The validity of (49) can also be proved as follows. The error is calculated as , where is from (49). By extending the innovation noises from (4), it can be verified that Using (6) it is quite clear that to are orthogonal to for , and so is in (50). Further, we have Using (32), (36), (50), and (51), it is seen that for . This completes the proof.

The MSE is

#### 7. Prediction with Finite Data

Assume that only consecutive data to are available. We want to prove the following.

The above estimation can be obtained as follows. Since is not available we can estimate it from data to . The estimated value can be now used to predict using (16). On the other hand, can be backward predicted using (30) as Now we have two equations (54) and (55) with two unknowns and . Solving these equations, we get (53). The optimality of (53) can also be proved by seeing that the estimation error is equal to To derive the above equation, we has used (4) and (13). It is easily seen from (6) and (15) that and are orthogonal to data to . This proves the optimality of (53). To calculate the MSE, we note that The last equation is justified, as the error is orthogonal to the data and to the estimation which is a linear combination of the data. Inserting (56) in (57), we get Finally, using (58), (32), and (36), we have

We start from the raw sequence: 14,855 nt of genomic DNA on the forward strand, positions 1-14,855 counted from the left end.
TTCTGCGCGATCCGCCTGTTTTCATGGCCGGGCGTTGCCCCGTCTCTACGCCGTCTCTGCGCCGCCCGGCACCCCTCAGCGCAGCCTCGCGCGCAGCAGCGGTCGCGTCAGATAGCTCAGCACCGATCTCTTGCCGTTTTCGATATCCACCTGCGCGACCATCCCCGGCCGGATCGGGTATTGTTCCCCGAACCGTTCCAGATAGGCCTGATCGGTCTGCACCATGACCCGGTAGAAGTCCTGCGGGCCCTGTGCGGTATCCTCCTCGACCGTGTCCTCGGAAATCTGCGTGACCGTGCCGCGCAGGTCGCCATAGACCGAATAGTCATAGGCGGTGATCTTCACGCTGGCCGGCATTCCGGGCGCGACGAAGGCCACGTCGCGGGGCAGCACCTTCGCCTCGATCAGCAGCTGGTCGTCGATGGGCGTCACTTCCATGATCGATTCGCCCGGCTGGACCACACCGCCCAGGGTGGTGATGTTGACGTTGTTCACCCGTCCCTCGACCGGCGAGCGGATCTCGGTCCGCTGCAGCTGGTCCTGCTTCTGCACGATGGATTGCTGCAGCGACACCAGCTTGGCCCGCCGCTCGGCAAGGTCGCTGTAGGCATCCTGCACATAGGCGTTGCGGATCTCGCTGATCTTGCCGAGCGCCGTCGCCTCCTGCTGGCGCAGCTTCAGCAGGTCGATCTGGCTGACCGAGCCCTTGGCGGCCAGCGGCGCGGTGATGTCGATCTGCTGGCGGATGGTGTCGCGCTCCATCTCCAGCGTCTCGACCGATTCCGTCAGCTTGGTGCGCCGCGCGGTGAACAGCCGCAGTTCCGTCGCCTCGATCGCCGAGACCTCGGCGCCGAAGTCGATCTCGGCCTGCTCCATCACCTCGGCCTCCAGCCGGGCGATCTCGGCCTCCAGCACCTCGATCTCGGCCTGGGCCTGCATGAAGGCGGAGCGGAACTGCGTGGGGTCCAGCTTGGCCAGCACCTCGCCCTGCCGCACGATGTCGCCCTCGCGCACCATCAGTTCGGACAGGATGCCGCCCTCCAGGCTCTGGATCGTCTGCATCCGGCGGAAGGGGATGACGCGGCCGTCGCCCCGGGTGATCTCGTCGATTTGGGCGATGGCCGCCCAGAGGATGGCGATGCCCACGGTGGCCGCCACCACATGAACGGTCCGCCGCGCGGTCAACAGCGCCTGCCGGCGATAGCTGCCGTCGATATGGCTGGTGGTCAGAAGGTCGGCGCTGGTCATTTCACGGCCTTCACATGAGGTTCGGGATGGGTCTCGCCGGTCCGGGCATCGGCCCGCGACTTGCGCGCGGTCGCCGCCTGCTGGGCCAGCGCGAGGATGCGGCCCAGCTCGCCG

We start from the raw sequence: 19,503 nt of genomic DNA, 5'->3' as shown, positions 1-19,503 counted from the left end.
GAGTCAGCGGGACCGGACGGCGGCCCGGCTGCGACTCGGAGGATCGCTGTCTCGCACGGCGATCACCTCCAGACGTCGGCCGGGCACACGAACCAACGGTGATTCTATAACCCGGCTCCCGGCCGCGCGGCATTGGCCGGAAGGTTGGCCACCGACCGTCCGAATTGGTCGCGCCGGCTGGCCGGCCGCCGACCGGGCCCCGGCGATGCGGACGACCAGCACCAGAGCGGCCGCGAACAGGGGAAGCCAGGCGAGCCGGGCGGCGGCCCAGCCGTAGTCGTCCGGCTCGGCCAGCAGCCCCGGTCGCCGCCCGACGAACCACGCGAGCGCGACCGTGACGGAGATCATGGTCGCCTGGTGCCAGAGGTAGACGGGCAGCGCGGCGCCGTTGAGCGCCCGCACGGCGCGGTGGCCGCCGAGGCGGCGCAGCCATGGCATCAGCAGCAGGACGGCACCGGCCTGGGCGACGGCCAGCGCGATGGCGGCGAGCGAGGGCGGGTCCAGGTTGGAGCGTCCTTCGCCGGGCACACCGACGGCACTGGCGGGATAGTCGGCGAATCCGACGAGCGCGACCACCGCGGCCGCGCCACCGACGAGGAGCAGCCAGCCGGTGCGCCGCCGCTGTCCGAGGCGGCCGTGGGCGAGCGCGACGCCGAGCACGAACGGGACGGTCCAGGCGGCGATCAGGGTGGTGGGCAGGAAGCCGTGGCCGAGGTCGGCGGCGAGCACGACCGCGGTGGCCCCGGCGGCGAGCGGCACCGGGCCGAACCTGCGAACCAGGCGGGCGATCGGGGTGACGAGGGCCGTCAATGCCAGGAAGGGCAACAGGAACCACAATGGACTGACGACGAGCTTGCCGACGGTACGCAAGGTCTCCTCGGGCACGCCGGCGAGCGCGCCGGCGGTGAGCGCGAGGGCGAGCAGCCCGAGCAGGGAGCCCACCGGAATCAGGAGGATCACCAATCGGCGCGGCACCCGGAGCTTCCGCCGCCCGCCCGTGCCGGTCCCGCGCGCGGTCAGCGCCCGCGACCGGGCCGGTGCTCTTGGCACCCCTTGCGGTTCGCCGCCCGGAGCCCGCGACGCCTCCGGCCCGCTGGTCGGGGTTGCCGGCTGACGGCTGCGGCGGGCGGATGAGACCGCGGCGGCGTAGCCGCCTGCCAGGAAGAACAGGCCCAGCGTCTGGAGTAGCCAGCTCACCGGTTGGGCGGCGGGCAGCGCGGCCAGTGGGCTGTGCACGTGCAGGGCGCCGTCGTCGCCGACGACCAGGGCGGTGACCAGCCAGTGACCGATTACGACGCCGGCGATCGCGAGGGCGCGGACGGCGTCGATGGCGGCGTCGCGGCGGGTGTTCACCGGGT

Higher-order predictions with data can be obtained from (53). As an example, we have where is derived by replacing by in (53).

We could not derive a simple general form for the estimation with less than data.

#### 8. Interpolation with Finite Data

We now derive the linear interpolation with less than data on each side. More clearly we allege In (61) we must have and . It means that the distance between and the farthest data on the right side is less than the distance between and the farthest data on the left side. The optimality of (61) can be seen as we can verify that from (61), (4), and (13) the estimation error is It remains to prove that (62) is orthogonal to the data. (1)It is clear from (6) and (15) that to and to are orthogonal to the data to . Therefore the error in (62) is orthogonal to for . (2)Further from (43) and regarding that to are orthogonal to the data to according to (15), we see that the error in (62) is orthogonal to for .

Therefore the error is orthogonal to the data and the proof is completed.

From (32), (36), and (62), the MSE is For the case , , , we can replace by in (61) to achieve the following. As expected, we see that the data with the same distance from participate with the same weight.